1. 2 x BBC Podcast: Lamarck and Natural Selection; and Human Evolution


Week Eleven December 4 [9 - 10:40 as usual]

Topic: Evolutionary Theory Cont.


Readings:

  1. Charles Darwin, Evolutionary Writings. Oxford: Oxford University Press. “The Descent of Man”, P.p. 233-333


Further (non-required) Reading:

  1. BBC In Our Times podcast: Genetics

  2. Peter J. Bowler. Evolution: The History of an Idea. Chapter three “Evolution in the Enlightenment” Berkeley and Los Angeles: University of California Press. 2009 [1983]. pp. 48-95)


Week Twelve (Scheduled Make up Class) December 4 [11 – 12:40 in Z412]

Topic: Biopolitics and Modern Governance: 19th and 20th Century


Readings:

  1. Keith Thomson. Before Darwin. Chapter twelve, “Paley, Malthus and Darwin” (245-265).

  2. Nikolas Rose, 2007. The Politics of Life Itself: Biomedicine, Power, and Subjectivity in the Twenty-first Century. Princeton and Oxford: Princeton University Press. Pp. 9-40.


Further (non-required) Reading:

  1. BBC In Our Times podcast: Lysenkoism [for those interested in Evolutionary Theory and 20th century Cold War politics]

  2. Judith Butler, 2006. Precarious Life: The Powers of Mourning and Violence. London: Verso.


Final Assignment Due: December 22nd (midnight) by email


Suggestions for Further Reading
Enlightenment and Science:

  1. Peter Dear. The Intelligibility of Nature: How Science Makes Sense of the World. Chicago and London: University of Chicago Press. 2006.

  2. Daniel Cottom. Cannibals and Philosophers: Bodies of Enlightenment. Baltimore, MD: Johns Hopkins Press. 2001.

  3. George W. Stocking, Jr. Victorian Anthropology. New York: Free Press. 1987.

  4. Jonathan Marks. Why I am Not a Scientist: Anthropology and Modern Knowledge. Berkeley and Los Angeles: University of California Press. 2009.

  5. Bernard Lightman. Victorian Science in Context. Chicago and London: University of Chicago Press. 1997.

Scientific Classification

  1. Michel Foucault, 1973. The Order of Things: An Archeology of the Human Sciences. New York: Vintage Books. Especially Chapter 5 – selections from “Classifying,” pp. 145-165.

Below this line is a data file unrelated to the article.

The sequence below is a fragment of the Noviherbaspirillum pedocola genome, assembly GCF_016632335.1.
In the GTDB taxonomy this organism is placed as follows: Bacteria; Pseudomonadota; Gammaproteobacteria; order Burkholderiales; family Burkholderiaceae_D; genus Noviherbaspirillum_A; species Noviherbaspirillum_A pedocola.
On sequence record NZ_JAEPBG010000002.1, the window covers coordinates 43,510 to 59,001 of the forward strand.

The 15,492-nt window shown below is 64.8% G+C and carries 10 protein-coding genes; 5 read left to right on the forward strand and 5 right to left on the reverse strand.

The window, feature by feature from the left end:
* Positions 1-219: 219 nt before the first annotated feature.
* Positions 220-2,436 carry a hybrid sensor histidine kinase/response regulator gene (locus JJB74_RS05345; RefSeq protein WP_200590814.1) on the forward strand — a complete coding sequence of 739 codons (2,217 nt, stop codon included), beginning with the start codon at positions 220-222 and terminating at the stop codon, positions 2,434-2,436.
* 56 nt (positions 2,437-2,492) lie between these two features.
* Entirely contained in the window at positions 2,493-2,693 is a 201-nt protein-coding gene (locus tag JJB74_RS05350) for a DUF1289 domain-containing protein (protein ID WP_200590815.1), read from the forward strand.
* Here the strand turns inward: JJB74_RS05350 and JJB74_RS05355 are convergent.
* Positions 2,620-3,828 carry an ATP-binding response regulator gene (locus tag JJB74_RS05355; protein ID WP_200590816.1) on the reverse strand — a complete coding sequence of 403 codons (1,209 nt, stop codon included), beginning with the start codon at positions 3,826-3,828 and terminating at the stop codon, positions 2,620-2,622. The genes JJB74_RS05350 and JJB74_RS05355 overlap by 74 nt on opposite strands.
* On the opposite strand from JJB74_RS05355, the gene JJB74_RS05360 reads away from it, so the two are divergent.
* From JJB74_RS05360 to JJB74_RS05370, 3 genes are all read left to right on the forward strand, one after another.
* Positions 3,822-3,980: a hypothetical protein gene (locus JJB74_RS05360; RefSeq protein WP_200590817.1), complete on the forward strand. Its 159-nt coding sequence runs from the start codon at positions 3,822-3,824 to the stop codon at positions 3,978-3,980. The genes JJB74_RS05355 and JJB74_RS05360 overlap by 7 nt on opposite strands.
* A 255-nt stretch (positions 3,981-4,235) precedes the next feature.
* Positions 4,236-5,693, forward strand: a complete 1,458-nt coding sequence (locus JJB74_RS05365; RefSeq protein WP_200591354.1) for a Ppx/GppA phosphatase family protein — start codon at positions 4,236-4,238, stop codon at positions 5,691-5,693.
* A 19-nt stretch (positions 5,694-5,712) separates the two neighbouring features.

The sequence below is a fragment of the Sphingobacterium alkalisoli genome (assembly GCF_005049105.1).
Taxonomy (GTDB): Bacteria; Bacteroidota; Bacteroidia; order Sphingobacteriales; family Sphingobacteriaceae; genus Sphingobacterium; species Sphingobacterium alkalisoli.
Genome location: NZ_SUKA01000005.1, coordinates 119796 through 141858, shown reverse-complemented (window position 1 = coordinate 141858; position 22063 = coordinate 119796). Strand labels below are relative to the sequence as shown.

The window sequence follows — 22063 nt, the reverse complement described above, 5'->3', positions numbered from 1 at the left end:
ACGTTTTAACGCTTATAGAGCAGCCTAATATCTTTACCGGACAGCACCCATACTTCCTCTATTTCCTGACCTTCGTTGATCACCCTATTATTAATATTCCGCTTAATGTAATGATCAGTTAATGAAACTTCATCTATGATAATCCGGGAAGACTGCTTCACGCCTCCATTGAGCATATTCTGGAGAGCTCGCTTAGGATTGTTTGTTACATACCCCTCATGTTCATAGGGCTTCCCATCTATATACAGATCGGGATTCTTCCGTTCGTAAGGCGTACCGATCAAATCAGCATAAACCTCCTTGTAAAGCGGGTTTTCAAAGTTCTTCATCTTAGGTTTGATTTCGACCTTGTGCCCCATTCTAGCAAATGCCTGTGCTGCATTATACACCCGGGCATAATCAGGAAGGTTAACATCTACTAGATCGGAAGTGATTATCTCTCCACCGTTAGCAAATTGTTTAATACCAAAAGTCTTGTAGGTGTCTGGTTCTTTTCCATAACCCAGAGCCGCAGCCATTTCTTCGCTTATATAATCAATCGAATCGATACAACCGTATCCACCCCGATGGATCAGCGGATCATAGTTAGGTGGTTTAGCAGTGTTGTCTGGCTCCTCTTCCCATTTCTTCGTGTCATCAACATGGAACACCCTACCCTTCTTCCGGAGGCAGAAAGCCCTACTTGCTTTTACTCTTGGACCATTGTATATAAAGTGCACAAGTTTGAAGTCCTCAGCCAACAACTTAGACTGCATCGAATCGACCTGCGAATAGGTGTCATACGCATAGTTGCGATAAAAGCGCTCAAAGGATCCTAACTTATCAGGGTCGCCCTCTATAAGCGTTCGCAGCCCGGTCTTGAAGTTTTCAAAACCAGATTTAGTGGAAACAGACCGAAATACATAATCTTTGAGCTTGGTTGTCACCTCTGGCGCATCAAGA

2. Thomas H. Huxley, “On the Zoological Significance of the Brain and Limb Characteristics of the Gorilla, as Contrasted with Those of Man,” 1862. [from The Huxley Files on the internet. A refutation of Prof. Owen]

  3. Carl Linnaeus. Website: http://www.ucmp.berkeley.edu/history/linnaeus.html

  4. BBC In our Times podcast: The Natural Order

http://www.bbc.co.uk/podcasts/series/iots/all

Dissection:

  1. Helen MacDonald, Human Remains: Dissection and Its Histories. New Haven: Yale University Press. 2005.

  2. Katherine Park. Secrets of Women: Gender, Generation, and the Origins of Human Dissection. New York: Zone Books. 2010.

Apes and the Delineation of the Category of Human

  1. Londa Schiebinger, Nature’s Body: Gender in the Making of Science. 2006. New Jersey: Rutgers University Press. Chapter Three “The Gendered Ape” (pp. 75-114)

  2. Punch (popular) British 19th century periodical: Cartoon and poems.

  3. Londa Schiebinger, Nature’s Body: Gender in the Making of Science. 2006. New Jersey: Rutgers University Press. Chapter Two, “Why Mammals Are Called Mammals,” (pp. 40-74).

  4. Donna Haraway. Primate Visions: Gender, Race, and Nature in the World of Modern Science. New York: Routledge Press.]

The Visual – Scientific Knowledge and Human anatomy

  1. Lorraine Daston and Peter Galison. Objectivity. New York: Zone Books. 2010. Chapter Three, “Mechanical Objectivity.” Pp.115-190.

  2. Mark Kidel and Susan Rowe Leete, “Mapping the Body.” In Zone: Fragments for a History of the Human Body. New York: Zone Books. Pp. 448-469. [to be provided in class]

  3. Umberto Echo, ed. 2004. “The Aesthetic Idea in Ancient Greece” chapter one, pp 37-52. And “Beauty as Proportion and Harmony” chapter four In On Beauty: A History of a Western Idea. Pp. 99-130. Great Britain: Random House.